The ECJ’s decision means that where an employer is made up of several establishments, collective consultation is only required at those establishments where it is proposed to dismiss 20 or more employees.  There is no requirement to aggregate the dismissals arising across all the establishments.

Employers should however be aware that when contemplating large-scale dismissals across various sites/business units, consideration still needs to be given as to whether those sites constitute separate establishments.

Case

USDAW v Ethel Austin Ltd (in administration) and another UKEAT/0547/12 (European case reference: USDAW and Wilson v WW Realisation 1 Ltd (in liquidation), Ethel Austin Ltd and BIS C-80/14) (the “Woolworths case”)

Contact Details

If you are faced with a potential large-scale redundancy or business re-organisation and you have concerns about identification of an “establishment” for collective redundancies please contact:

fgmedia@fgsolicitors.co.uk

+44 (0) 1604 871143

This update is for general guidance only and does not constitute definitive advice.

Collective Redundancy Consultation – When “10 + 10” Equals “20”

financial legal obligationsWhere the implementation of a business proposal may result in large scale redundancies a number of legal obligations arise; these include consultation with appropriate representatives and notification to the Secretary of State. Failure to comply with these legal obligations has financial implications which can prove extremely costly.

The Law

Collective redundancy law derives from the European Collective Redundancies Directive which was implemented into domestic law by the Trade Union and Labour Relations (Consolidation) Act 1992 (TULRCA). By virtue of section 188(1) of TULRCA employers are obliged to collectively consult where they propose to dismiss as redundant 20 or more employees at one establishment within a period of 90 days or less.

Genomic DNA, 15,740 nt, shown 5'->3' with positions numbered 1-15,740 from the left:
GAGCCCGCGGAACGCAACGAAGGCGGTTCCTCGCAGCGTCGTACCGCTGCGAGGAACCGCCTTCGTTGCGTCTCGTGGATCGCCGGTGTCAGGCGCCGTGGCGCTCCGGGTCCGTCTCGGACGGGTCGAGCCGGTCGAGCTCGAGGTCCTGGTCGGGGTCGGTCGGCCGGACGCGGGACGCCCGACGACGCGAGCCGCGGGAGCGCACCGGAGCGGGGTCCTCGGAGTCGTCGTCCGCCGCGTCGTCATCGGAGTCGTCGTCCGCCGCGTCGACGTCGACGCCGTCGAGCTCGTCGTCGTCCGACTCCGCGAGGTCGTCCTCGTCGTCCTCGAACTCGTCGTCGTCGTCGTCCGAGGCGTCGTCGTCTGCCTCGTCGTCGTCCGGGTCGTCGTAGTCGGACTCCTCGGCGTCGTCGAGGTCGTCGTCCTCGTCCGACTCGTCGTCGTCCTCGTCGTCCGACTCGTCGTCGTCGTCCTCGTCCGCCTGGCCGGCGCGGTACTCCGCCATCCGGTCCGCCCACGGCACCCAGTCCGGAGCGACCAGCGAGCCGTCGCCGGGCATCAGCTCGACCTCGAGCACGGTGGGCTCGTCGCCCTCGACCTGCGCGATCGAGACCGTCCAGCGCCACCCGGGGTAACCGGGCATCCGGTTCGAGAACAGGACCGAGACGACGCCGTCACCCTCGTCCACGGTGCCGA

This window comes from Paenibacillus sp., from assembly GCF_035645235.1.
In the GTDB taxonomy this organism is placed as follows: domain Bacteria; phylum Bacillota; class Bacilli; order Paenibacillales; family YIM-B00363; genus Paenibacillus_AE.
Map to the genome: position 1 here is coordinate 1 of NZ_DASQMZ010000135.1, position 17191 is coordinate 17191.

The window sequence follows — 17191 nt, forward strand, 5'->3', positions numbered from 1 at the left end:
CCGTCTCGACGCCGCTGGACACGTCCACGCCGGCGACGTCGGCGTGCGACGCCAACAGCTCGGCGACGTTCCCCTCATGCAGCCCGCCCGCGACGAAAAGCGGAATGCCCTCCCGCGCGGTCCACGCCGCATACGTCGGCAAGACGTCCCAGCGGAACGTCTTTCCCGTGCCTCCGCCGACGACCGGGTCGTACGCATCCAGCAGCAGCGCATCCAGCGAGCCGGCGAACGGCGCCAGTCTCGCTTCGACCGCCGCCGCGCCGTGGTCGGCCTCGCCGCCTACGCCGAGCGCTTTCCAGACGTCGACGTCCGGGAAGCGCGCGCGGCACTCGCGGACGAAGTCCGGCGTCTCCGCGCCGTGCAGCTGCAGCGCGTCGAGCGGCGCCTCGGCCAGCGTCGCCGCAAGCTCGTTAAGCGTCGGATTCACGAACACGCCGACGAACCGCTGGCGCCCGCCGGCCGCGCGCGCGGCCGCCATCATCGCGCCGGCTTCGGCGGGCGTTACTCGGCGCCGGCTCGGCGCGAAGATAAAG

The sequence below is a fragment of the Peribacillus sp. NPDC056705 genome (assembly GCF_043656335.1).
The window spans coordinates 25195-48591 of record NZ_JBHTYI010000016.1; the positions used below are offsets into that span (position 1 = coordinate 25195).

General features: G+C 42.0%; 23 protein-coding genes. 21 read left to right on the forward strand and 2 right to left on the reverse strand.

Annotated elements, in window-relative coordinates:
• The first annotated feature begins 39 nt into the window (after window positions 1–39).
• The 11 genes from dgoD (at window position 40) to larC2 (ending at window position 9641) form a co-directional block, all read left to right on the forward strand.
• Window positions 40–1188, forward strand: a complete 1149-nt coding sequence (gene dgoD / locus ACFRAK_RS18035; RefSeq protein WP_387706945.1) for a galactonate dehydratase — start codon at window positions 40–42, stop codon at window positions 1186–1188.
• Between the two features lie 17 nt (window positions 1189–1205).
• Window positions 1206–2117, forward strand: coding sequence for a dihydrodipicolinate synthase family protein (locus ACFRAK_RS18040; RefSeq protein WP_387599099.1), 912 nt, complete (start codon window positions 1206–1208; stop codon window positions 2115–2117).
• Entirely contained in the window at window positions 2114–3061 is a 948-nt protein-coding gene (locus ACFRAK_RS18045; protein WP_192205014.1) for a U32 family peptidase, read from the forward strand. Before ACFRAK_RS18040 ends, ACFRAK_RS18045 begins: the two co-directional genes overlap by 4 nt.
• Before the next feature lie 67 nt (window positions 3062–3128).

Crucial Question:

The crucial question for those employers whose businesses operate over a number of sites is “what, for collective redundancy purposes, is one establishment?” There has been a raft of case law on the point. In a number of cases which it decided to deal with together, the ECJ has been asked does “establishment” refer to all of the employer’s establishments in which dismissals are effected or does it refer to each individual establishment?

In other words, if a business proposes to dismiss for redundancy 10 individuals at a site in Northumberland and another 10 individuals at a site in Cornwall are they added together to make 20 and thus trigger a collective redundancy or are they treated as two separate and distinct exercises?

Advocate General’s Opinion:

Ahead of the ECJ’s decision in these cases the Advocate General has given the opinion that the concept of establishment “denotes the unit to which the workers made redundant are assigned to carry out their duties, which it is for the national court to determine…” in which case it is not necessary to aggregate the dismissals across all of an employer’s establishments for the purposes of determining whether there is a collective redundancy. To therefore take the example set out above it may not be necessary to add 10 + 10 together and thus trigger a collective redundancy.